How Sweet it Isn’t: Lowdown on Sugary Drinks
Sugary drinks and sodas contribute to obesity, risk of diabetes, tooth decay, and other health issues. For the fitness and health conscious, this may seem like common knowledge but not so much for the rest of the population. There are many households and communities where soda and other sugary drinks are a daily beverage preferred over water, and sometimes even poured into a toddler’s “sippy cup.”
According to the American Diabetes Association, drinking sugary drinks contributes to obesity and increased risk of diabetes. A recent study showed that people who drank 1-2, 12-ounce cans of sugary drinks per day had a 26% chance of developing type 2 diabetes. The Guardian emphasized another recent report by the Scientific Advisory Committee on Nutrition recommending reducing intake of sugary drinks to prevent obesity, risk of diabetes, tooth decay, and other health issues.
About 64% of San Antonio residents drink soda every day. San Antonio also has high rates of diabetes in its community, and is one of the cities with the highest rate of obesity in the U.S. Also a national issue, obesity rates exceed 30% in Texas and and other southern states.
To address these issues, the city recently launched a campaign to educate residents about just how much sugar is in a can of soda. However, the campaign got off to a rocky start.
It all began when Dr. Thomas Schlenker, practicing pediatrician and Director of San Antonio Metro Health Department, paved the way for the campaign a year ago while addressing the City Council. He proposed a campaign linking San Antonio’s obesity epidemic with sugary drinks such as soda.
Initially, some of the City Council members were in opposition to targeting soft drinks because of their own sugary drink habits and questioned involvement of city government in public health and anti-obesity campaigns. The City also cited improvements in the past several years following launch of a city-wide initiative to increase health awareness in the community. City officials thought the campaign should focus more on a positive educational approach such as promoting benefits of drinking more water.
Dr. Schlenker emphasized the importance of tackling over-consumption of sugary drinks and soda, largely fueled by the industry’s $3 billion marketing (which is, incidentally, primarily focused on youth and minorities). “Drinking soda every day is strongly associated with obesity. We have to focus on a simple and direct message to stop that bad habit” he stated.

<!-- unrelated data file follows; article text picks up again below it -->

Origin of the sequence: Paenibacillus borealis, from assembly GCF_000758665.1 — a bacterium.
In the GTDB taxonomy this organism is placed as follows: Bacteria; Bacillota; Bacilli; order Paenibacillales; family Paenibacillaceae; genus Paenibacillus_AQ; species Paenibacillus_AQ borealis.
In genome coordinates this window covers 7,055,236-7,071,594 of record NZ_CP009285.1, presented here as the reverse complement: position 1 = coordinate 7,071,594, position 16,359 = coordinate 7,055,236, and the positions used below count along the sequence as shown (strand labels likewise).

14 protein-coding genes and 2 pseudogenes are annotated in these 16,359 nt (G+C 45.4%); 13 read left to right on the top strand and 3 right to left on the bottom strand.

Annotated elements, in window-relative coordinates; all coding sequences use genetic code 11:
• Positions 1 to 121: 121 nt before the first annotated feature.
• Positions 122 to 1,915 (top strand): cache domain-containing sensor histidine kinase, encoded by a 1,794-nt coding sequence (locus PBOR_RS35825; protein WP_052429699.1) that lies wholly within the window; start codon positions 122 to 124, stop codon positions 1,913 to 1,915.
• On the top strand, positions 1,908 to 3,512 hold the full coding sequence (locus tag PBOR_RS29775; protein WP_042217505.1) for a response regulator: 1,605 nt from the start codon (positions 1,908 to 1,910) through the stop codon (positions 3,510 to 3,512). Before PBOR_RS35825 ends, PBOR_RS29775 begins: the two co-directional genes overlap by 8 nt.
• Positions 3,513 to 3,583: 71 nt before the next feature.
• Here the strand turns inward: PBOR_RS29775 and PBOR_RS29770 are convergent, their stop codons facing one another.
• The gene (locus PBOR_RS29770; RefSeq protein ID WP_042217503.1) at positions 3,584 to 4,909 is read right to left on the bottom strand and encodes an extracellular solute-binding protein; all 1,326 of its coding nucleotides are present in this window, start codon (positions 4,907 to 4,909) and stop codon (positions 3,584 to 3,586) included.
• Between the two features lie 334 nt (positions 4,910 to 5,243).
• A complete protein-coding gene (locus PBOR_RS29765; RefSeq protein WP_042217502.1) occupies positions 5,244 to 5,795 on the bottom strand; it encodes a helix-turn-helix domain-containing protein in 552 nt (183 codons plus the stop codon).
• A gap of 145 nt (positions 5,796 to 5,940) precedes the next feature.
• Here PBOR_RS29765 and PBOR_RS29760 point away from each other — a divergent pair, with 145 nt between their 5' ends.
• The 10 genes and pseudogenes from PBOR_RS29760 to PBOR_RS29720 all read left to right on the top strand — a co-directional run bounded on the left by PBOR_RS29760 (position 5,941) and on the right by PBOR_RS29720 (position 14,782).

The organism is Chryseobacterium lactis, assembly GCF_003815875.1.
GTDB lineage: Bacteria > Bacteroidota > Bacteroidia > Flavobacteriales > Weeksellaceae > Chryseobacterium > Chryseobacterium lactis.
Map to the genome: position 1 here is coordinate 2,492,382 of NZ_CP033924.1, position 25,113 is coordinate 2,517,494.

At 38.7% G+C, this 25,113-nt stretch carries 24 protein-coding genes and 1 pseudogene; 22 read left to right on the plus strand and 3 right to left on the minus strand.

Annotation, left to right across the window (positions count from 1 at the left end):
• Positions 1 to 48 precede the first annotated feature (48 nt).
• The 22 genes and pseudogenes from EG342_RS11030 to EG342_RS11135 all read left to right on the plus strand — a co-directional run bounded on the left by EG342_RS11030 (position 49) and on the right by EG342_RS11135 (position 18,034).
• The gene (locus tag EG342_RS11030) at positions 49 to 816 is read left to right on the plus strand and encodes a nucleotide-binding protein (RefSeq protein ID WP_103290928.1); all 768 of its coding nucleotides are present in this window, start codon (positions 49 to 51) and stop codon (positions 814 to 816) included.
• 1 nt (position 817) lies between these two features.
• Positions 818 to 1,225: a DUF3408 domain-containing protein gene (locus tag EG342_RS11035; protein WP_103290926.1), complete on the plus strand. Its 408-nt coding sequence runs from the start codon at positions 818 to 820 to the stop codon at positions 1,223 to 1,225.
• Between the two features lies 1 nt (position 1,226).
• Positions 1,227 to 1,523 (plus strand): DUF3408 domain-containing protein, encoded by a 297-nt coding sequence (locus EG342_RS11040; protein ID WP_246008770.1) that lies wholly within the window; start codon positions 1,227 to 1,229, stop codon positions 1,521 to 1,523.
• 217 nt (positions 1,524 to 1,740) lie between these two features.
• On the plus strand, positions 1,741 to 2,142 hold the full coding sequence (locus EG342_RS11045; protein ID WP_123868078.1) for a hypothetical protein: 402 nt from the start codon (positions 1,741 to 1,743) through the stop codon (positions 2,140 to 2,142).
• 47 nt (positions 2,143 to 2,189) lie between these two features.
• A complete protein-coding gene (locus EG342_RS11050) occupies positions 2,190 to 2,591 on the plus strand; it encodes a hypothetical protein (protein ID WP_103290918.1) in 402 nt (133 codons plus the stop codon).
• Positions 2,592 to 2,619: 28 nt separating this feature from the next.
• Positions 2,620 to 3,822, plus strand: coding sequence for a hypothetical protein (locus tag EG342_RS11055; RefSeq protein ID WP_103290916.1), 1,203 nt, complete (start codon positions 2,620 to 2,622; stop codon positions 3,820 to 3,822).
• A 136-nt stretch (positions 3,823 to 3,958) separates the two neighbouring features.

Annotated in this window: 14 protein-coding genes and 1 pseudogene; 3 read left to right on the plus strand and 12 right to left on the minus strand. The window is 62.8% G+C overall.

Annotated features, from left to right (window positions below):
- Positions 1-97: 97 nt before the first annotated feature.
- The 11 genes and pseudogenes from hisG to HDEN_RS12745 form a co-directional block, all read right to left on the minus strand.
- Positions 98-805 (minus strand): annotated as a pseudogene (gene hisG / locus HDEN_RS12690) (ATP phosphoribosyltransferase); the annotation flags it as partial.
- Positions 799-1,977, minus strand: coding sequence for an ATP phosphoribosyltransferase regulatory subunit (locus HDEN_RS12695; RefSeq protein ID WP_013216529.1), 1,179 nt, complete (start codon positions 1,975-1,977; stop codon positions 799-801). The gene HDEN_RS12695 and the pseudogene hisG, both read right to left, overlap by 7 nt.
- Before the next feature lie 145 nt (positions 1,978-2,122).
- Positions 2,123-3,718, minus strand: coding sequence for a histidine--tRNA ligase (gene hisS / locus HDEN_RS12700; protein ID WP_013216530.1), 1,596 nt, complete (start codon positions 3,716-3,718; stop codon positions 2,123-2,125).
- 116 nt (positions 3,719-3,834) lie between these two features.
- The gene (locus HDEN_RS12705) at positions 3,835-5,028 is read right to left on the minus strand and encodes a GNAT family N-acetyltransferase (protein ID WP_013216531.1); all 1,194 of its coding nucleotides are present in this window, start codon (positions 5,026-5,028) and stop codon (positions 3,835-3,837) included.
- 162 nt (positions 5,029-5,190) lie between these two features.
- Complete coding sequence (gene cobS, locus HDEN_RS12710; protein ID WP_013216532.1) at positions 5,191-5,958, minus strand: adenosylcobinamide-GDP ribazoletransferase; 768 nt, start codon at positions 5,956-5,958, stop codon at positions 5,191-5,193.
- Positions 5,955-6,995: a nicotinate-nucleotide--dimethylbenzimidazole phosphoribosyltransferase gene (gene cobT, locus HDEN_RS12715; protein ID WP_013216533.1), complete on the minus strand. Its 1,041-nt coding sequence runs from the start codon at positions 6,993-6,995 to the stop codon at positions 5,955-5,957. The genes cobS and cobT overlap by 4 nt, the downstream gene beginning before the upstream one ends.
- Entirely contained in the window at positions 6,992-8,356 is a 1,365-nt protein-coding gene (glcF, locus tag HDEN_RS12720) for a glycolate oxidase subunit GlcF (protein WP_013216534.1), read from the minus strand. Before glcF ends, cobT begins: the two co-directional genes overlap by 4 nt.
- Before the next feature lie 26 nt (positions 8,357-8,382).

This campaign’s first attempt fizzled after concerns from Coca-Cola about negative soft drink messaging. Although unusual to include the very product under scrutiny in a campaign of this type, the City Council required consultation with a Coca-Cola representative to design appropriate soft drink messaging.
A short while later, the campaign’s second attempt was rebranded and launched successfully under the Bexar Healthy Beverage Coalition. The new campaign features candid messaging on a website with a YouTube video showing a teenager knocking back one after another of those little sugar packets we normally use for coffee at the local diner, with a tag line “You’d never drink 16 packs of sugars.” Sitting between him are two other teens looking askance while drinking sodas in a glass.
The sugar-packed website urges viewers to think twice before reaching for that sugary drink or soda. Charts compare the number of sugar packets in a cola (16), an energy drink (16), orange drink (13), and sweet tea (11), while explaining the consequences of consuming sugar-packed drinks on a daily basis.
Viewers can try out the sugar calculator, read about a weight loss success story from the Mayor, and learn about healthier beverage choices such as water, Seltzer, unsweetened tea, and nonfat milk. If you’d like to see the campaign for yourself, I suggest starting with the catchy video below.
By Kathryn Thomsen
Author: Kathryn Thomsen
Founder of Hundredgivers, a nonprofit supporting and accelerating sustainability initiatives benefiting local and global communities. In addition to social entrepreneur, Kathryn is a consultant, researcher, writer, communicator and urban farmer. She collaborates with individuals, organizations, and businesses to evaluate and develop climate change, clean energy, and sustainability strategies and programs.